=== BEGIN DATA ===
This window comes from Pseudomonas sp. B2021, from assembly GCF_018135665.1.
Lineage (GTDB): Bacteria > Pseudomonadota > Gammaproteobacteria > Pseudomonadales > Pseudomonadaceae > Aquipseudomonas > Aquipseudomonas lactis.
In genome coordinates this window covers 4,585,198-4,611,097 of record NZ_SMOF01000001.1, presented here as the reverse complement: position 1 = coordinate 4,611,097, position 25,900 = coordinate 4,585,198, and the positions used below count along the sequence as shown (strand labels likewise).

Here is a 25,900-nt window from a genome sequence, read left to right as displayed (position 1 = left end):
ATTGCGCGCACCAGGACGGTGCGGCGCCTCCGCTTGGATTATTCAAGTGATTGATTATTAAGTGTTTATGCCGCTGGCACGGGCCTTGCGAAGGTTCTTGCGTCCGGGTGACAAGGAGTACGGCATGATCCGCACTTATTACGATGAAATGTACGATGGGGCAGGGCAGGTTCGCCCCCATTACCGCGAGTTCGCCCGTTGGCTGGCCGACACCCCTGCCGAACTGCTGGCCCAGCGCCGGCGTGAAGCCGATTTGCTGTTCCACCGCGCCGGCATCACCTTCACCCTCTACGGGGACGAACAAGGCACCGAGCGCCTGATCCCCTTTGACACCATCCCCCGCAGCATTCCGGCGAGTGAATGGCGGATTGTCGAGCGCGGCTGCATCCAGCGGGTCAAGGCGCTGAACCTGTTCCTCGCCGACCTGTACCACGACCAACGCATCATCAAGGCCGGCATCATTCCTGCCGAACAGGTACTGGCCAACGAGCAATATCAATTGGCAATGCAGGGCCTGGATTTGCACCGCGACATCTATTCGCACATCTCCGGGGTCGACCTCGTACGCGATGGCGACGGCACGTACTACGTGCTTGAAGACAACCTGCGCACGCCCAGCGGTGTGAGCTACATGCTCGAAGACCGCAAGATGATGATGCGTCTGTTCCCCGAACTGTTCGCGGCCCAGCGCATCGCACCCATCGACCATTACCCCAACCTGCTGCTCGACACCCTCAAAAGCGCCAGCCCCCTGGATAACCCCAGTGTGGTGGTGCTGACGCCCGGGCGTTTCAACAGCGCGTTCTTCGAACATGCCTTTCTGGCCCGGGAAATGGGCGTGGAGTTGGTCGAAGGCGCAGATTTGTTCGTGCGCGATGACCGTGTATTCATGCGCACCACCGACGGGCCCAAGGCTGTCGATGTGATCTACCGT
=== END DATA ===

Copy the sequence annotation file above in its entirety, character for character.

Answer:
This window comes from Pseudomonas sp. B2021, from assembly GCF_018135665.1.
Lineage (GTDB): Bacteria > Pseudomonadota > Gammaproteobacteria > Pseudomonadales > Pseudomonadaceae > Aquipseudomonas > Aquipseudomonas lactis.
In genome coordinates this window covers 4,585,198-4,611,097 of record NZ_SMOF01000001.1, presented here as the reverse complement: position 1 = coordinate 4,611,097, position 25,900 = coordinate 4,585,198, and the positions used below count along the sequence as shown (strand labels likewise).

Here is a 25,900-nt window from a genome sequence, read left to right as displayed (position 1 = left end):
ATTGCGCGCACCAGGACGGTGCGGCGCCTCCGCTTGGATTATTCAAGTGATTGATTATTAAGTGTTTATGCCGCTGGCACGGGCCTTGCGAAGGTTCTTGCGTCCGGGTGACAAGGAGTACGGCATGATCCGCACTTATTACGATGAAATGTACGATGGGGCAGGGCAGGTTCGCCCCCATTACCGCGAGTTCGCCCGTTGGCTGGCCGACACCCCTGCCGAACTGCTGGCCCAGCGCCGGCGTGAAGCCGATTTGCTGTTCCACCGCGCCGGCATCACCTTCACCCTCTACGGGGACGAACAAGGCACCGAGCGCCTGATCCCCTTTGACACCATCCCCCGCAGCATTCCGGCGAGTGAATGGCGGATTGTCGAGCGCGGCTGCATCCAGCGGGTCAAGGCGCTGAACCTGTTCCTCGCCGACCTGTACCACGACCAACGCATCATCAAGGCCGGCATCATTCCTGCCGAACAGGTACTGGCCAACGAGCAATATCAATTGGCAATGCAGGGCCTGGATTTGCACCGCGACATCTATTCGCACATCTCCGGGGTCGACCTCGTACGCGATGGCGACGGCACGTACTACGTGCTTGAAGACAACCTGCGCACGCCCAGCGGTGTGAGCTACATGCTCGAAGACCGCAAGATGATGATGCGTCTGTTCCCCGAACTGTTCGCGGCCCAGCGCATCGCACCCATCGACCATTACCCCAACCTGCTGCTCGACACCCTCAAAAGCGCCAGCCCCCTGGATAACCCCAGTGTGGTGGTGCTGACGCCCGGGCGTTTCAACAGCGCGTTCTTCGAACATGCCTTTCTGGCCCGGGAAATGGGCGTGGAGTTGGTCGAAGGCGCAGATTTGTTCGTGCGCGATGACCGTGTATTCATGCGCACCACCGACGGGCCCAAGGCTGTCGATGTGATCTACCGT